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Abstract

Abstract

The present article examines the claim in the literature that the negative first principle, i.e. the preference for the order negation-verb to verb-negation, is stronger in negative imperatives (or prohibitives) than in negative declaratives. To test this hypothesis, we develop – in contrast to earlier research – a systematic, three-way classification of languages, which is also operationalized as a ranking capturing the overall level of strength of the principle. This classification is applied to a genealogically and geographically balanced sample of 179 languages. In addition, we consider the role of several factors known to correlate with the position of negation – like its form, constituent order and areality. However, no cross-linguistic evidence is found for any difference in negation’s position between negative imperatives and negative declaratives. We therefore conclude that the hypothesis should be rejected.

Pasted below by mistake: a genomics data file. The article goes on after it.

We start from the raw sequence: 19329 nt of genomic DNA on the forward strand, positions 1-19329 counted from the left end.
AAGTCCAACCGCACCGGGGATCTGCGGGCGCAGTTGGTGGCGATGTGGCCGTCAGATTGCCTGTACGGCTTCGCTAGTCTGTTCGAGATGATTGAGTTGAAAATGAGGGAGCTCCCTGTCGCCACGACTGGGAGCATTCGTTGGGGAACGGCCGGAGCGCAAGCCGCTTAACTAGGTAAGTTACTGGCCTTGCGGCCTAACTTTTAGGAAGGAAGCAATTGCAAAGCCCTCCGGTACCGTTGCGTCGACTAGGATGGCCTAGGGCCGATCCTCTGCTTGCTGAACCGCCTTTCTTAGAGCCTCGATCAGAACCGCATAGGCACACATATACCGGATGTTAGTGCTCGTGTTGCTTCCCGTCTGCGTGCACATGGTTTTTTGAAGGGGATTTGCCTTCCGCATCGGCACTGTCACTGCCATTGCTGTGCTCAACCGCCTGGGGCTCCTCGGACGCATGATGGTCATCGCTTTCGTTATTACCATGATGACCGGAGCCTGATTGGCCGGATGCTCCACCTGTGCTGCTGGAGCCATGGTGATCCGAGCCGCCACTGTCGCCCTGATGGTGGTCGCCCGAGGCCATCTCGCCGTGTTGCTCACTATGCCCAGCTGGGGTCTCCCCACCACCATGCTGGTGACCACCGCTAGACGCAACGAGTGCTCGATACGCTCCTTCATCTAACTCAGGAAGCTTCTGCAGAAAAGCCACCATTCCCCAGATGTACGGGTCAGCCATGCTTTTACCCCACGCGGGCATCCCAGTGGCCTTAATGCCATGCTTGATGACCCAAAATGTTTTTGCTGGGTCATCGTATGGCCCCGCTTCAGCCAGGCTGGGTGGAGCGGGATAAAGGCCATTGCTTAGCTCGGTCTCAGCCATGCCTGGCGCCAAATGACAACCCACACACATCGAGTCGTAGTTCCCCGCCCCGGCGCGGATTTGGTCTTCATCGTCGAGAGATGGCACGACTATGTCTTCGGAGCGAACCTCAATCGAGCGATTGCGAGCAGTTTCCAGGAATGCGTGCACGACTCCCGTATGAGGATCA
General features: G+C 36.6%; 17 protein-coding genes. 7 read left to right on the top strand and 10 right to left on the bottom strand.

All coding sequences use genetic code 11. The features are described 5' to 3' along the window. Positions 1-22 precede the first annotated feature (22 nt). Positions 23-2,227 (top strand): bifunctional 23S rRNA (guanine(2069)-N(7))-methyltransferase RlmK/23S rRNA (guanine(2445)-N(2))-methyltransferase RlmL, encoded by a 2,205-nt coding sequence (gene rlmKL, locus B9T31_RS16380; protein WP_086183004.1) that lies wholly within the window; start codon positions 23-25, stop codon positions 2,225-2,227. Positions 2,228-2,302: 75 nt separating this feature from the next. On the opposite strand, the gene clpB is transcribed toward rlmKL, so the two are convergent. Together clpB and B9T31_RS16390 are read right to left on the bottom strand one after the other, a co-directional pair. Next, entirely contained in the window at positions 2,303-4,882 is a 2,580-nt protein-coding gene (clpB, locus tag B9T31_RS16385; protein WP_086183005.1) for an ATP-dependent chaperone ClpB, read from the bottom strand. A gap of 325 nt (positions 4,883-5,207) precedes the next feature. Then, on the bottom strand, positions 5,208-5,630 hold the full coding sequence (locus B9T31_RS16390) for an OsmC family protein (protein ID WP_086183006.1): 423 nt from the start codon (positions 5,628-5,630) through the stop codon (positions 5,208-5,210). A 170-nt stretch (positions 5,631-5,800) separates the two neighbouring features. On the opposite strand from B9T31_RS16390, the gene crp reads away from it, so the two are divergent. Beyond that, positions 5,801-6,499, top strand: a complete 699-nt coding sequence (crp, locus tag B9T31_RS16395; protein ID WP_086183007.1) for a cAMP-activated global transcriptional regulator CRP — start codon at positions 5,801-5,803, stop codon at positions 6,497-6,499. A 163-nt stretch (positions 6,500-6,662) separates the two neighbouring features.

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/content/journals/10.1075/sl.19036.van
2021-08-06
2021-09-24
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